Life in the Subsurface
Soil--the earth’s terrestrial skin is teeming with life. It is the largest repository of biodiversity in the biosphere (soil microbial life) and the foundation for the largest stocks of biomass on the planet (forests). The range of ecological services and the biophysical functioning of this terrestrial skin play vital roles in sustaining life on Earth. At longer time scales, the interactions between biological agents and geomorphological processes are far more significant than is commonly acknowledged; vegetation plays a significant role in weathering and the formation of the critical zone, illustrating that soil formation and its evolution are inseparable from biological activity (from earthworms to plant roots and microbial life). This feedback between soil processes and biological activity also underpins sustainable food production, a critical consideration for Earth’s 7 billion residents. This session invites contributions that improve quantitative understanding of mechanisms and processes at the interface between biology and the subsurface (lithology, pedology, hydrology). We seek new insights gained by new models and observations, and we seek to integrate this information across scales. We welcome presentations on biological agents inhabiting the subsurface (from trees to ants to microbes) including experimental and theoretical derivations of past effects of biological interactions with Earth surfaces.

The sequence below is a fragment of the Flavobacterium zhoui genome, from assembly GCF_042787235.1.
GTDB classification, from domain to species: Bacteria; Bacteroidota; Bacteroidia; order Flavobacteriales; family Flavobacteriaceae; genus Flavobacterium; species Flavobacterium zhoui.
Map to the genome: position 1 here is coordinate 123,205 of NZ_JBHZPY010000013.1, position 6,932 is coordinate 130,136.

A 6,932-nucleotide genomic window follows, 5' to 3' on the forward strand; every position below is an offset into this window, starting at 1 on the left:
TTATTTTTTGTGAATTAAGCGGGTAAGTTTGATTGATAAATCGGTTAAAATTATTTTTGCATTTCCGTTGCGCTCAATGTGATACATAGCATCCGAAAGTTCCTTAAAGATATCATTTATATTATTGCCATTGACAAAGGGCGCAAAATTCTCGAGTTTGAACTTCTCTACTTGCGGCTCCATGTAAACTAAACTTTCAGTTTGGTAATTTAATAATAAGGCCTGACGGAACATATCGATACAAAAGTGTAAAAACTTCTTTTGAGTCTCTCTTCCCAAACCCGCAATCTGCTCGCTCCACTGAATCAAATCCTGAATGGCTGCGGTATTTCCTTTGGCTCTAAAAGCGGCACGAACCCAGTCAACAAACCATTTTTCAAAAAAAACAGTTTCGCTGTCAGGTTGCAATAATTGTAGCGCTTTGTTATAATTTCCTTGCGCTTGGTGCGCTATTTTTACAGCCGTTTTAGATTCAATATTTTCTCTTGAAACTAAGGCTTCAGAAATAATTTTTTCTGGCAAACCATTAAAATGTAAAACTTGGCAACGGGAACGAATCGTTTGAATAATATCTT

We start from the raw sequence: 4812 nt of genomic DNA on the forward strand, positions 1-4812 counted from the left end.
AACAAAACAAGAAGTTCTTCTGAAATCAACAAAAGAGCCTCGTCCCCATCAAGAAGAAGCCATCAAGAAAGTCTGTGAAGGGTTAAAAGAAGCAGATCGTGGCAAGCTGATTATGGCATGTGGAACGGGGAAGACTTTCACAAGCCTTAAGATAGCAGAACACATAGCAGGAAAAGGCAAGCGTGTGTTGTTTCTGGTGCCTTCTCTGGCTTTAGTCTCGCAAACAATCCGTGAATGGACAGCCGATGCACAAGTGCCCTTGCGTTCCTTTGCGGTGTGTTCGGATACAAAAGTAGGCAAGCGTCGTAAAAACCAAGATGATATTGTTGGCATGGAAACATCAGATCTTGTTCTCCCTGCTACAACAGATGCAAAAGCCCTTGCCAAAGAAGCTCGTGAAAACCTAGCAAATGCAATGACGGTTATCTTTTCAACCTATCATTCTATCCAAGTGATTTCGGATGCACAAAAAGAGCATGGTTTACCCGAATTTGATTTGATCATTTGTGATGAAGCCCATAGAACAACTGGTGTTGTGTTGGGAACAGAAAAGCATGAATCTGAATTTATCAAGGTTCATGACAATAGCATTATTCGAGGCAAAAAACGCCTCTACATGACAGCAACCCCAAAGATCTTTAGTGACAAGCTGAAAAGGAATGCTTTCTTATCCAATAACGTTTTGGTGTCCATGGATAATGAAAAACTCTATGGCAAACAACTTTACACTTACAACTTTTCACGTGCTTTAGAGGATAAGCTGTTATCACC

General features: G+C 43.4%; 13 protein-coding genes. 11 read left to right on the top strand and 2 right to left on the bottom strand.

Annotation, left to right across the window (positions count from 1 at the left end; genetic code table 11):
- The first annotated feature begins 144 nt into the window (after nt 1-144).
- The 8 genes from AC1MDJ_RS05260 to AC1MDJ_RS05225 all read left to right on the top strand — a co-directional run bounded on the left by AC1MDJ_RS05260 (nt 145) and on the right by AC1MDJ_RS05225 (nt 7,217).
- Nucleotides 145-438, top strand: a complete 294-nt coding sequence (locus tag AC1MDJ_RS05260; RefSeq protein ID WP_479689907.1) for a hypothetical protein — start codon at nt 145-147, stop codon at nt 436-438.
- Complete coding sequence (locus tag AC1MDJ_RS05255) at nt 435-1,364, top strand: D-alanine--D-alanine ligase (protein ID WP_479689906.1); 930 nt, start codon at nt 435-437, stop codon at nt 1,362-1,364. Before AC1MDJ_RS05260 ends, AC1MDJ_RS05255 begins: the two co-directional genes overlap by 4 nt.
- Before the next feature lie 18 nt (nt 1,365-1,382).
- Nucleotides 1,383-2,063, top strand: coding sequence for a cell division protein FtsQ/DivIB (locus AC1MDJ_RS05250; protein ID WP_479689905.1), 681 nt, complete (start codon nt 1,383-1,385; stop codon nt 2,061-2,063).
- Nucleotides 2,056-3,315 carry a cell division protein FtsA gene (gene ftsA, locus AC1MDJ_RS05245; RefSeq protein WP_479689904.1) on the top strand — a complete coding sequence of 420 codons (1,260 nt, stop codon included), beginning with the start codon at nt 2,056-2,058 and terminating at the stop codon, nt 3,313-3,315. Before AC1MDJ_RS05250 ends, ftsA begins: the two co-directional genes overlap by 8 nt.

Dani Or, Teamrat Ghezzehei and Michael Young